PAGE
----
How hard does having a disability make it to find dates? 

S: Before I met Jemma I definitely wasn't actively seeking out a partner, partly because I was happy with the universe making it happen when it wanted to but I was also a little anxious about dating when disabled. I thought that perhaps I was too high maintenance in terms of my access needs and being unable to just pick a time and place for a date without much thought. But meeting Jemma really showed me that I had nothing to worry about and we went on, and still go on, so many amazing dates. Yes, there have been places we've wanted to go to but not been able to due to accessibility but we've been all across London and elsewhere together. I think sometimes you just have to be a little more patient and creative, which is a great thing in my book.


How do you deal with people staring at Shona? Are you hyperaware of ableism? 

J: At first I got angry at people staring, I guess it was such a new thing that I found it frustrating and I couldn't understand why people would stare. I've definitely gotten used to it now though, it doesn't bother Shona as much, or rather she's learnt to ignore it, and that's definitely rubbed off on me. When we do both notice it happening we laugh about it now. S: I'm so used to it now that I often either don't notice or I'm pretty good at ignoring it but we definitely do have a laugh about it together which I like. J: At first I was hyperaware of everything I think, what people did and said, but you do get used to it.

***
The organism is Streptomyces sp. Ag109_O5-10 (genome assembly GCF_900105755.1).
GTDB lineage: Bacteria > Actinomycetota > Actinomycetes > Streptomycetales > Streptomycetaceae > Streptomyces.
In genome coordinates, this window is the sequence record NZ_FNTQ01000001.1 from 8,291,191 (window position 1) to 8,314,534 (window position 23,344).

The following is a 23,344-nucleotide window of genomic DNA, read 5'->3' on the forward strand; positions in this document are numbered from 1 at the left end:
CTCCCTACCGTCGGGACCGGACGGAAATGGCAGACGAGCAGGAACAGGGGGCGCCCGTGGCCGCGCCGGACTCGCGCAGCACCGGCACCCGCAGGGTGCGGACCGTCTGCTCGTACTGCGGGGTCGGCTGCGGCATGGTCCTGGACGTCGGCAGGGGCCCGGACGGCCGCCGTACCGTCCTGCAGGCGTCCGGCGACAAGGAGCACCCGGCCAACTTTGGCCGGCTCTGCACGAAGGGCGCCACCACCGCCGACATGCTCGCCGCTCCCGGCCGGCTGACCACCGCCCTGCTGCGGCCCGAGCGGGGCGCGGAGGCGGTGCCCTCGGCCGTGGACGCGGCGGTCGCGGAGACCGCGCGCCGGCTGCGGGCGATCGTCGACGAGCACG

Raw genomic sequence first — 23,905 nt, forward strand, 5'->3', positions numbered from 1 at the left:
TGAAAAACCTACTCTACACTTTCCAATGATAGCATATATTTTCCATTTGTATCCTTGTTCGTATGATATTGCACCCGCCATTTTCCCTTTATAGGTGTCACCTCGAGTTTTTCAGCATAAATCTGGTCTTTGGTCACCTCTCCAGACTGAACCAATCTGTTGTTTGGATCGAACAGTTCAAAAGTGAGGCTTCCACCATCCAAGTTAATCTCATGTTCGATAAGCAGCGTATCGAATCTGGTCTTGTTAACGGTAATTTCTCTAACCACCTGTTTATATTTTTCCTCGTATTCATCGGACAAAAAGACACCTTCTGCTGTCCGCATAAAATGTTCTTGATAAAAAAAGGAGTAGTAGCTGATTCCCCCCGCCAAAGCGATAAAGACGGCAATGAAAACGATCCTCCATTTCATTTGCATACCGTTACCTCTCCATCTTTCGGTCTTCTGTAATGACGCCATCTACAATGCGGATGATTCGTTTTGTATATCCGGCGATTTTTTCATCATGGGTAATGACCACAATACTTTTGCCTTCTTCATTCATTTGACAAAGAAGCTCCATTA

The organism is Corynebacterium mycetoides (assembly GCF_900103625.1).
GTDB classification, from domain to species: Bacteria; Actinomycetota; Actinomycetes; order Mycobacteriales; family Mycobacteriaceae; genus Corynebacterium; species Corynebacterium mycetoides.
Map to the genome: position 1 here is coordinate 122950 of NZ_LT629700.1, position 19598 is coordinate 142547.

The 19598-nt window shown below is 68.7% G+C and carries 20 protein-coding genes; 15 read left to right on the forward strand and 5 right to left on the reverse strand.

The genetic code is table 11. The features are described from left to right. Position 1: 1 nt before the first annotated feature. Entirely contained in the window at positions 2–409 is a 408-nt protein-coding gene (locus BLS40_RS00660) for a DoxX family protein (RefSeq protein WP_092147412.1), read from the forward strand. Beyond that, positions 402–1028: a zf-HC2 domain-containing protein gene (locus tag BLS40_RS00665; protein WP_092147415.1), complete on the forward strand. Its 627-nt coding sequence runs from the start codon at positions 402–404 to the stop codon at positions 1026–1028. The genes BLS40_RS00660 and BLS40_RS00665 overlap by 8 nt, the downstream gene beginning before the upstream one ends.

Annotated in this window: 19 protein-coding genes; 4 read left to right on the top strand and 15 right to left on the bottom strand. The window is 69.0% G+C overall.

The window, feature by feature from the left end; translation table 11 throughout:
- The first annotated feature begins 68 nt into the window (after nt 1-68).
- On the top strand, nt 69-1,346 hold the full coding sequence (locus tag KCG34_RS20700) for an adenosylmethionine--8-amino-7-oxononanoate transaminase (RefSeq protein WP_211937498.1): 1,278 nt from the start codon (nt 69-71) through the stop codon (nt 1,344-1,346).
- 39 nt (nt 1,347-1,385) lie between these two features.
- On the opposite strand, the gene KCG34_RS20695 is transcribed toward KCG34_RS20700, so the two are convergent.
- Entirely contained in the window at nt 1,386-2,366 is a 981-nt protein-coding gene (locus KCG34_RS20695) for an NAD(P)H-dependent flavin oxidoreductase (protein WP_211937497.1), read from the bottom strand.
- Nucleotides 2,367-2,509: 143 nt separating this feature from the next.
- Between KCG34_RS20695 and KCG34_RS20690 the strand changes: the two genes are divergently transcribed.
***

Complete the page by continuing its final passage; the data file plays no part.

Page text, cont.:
How do you deal with people who assume Jemma is your carer, or treat you as if you're not there?